The student audience practiced those skills, listening to what at first might seem comic in Victor Hernandez Cruz’s poem, “Problems With Hurricanes,” which describes the death-by-flying-fruit fatalities tropical storms incur, and closes with the lines, “Don’t worry about the noise / Don’t worry about the water / Don’t worry about the wind— / If you are going out / beware of mangoes / And all such beautiful / sweet things.”
Claiming a place in the world of poetry
Shemeka Peters, an employee relations specialist in the Center for Career Development, has a poem coming out soon in the anthology, Empowering Women, to be published by We Learn.
“I love Maya Angelou,” she says, “but also the non-mainstream artists, those who speak from the heart; what I call everyday poets, and friends.” She read her poem “Virtuous Woman” at the Open Mic, explaining, “I wrote it to inspire myself. It’s about moral character, and how you serve in the community.”
Professor Tolan, like Professor Griffith and other BMCC faculty, including Holly Messitt of the English department, see a real benefit to students in experiencing poetry “live”—whether as audience members or performers.
By participating in events at the Nuyorican Poet’s Café or BMCC’s new neighbor, Poets House, students are able to “experience poetry coming to life off the page,” says Tolan, “to have it enter them sensually through the sound of the human voice and sight of a poet’s physical presence before them.”
He adds that when students are “brave and bold enough” to take the microphone themselves, “they are part of a world that now belongs to them as well.”
Good poetry should ‘terrify despots and free slaves’
Professor Rivas, who emceed the afternoon Open Mic, opened with a question: “How does poetry matter?
Whitman tells us, she explained, that good poetry should ‘terrify despots and free slaves’. “Poetry of the political imagination is something you can weave into your lives,” she told the audience. “You have no idea how your experience could touch another person.”
After referring to a controversial Arizona law requiring people to carry immigration papers at all times, she read the well known Martin Espada poem, “Federico’s Ghost,” which tells of a young farm worker maliciously sprayed by a crop dusting plane, and dying of its burning toxins:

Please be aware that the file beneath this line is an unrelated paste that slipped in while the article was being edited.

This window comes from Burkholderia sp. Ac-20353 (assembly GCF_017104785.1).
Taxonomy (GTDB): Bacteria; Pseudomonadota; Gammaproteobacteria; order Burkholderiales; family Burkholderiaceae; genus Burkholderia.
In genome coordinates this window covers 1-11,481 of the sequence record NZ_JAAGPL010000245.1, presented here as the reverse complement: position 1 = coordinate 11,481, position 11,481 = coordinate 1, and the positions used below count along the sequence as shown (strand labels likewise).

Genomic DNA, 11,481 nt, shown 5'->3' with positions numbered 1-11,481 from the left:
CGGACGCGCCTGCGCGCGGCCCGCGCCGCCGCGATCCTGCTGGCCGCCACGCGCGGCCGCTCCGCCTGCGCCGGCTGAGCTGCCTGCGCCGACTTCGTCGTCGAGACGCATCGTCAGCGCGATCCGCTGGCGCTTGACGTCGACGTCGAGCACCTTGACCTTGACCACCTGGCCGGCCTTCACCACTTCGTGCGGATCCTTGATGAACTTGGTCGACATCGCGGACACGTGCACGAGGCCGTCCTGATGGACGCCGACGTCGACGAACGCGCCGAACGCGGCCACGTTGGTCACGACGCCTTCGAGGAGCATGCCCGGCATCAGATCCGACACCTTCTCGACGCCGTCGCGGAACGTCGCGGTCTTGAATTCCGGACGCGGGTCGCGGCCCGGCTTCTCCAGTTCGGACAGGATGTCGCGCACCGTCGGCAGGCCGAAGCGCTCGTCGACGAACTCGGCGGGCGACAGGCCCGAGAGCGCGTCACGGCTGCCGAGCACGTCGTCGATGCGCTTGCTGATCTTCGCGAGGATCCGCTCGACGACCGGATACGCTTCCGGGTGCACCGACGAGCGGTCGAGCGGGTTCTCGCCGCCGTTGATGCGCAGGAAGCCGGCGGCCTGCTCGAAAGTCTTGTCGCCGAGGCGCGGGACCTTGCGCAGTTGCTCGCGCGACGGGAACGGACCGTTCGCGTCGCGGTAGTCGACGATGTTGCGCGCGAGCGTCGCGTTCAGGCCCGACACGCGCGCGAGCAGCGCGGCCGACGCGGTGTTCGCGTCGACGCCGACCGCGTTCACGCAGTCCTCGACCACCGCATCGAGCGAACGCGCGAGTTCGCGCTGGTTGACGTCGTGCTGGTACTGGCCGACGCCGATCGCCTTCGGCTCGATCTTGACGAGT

“…for reasons of whiskey or whatever / the crop duster plane sprayed anyway, / floating a pesticide drizzle / over the pickers / who thrashed like dark birds / in a glistening white net, /
except for Federico, / a skinny boy who stood apart / in his own green row, / and, knowing the pilot / would not understand in Spanish / that he was the son of a whore, / instead jerked his arm / and thrust an obscene finger.”
Imagine change—to make it happen
“For change to happen,” said Rivas, you have to imagine it first.” As if heeding her words, one of the student contest winners read his poem, “Influence of a Color”: “Imagine yourself. Imagine yourself having four brothers. Imagine one of them being deported.” Another poet bravely re-imagined his own gender: “I’ve glanced in mirrors and glimpsed the girl I should have been.”
Leaving as quickly as he appeared, a tall, deep-voiced man who might have been a student, or might not, walked to the podium, unfolded a weathered sheath of papers and read his poem, “Things I Have to Pass By On My Way to Success.”
Engaging end rhymes (reality / formality) and the spirit of the piece quickly captured the audience’s attention, and he left them with this: “I gotta say, get outta my way. I’m gonna be ahead of you, someday.”
Self-advocacy is part of poetry, and poetry gives change a voice—but the genre itself needs support, as well. Or, as Professor Rivas puts it, “Be a poetry advocate. Keep a poem in your pocket, and one near your heart.”
- Poetry month celebrated at BMCC in Open Mic events
- BMCC honors student poets in campus-wide contest
- BMCC professors and poets Marguerite Rivas and James Tolan showcased by NCTE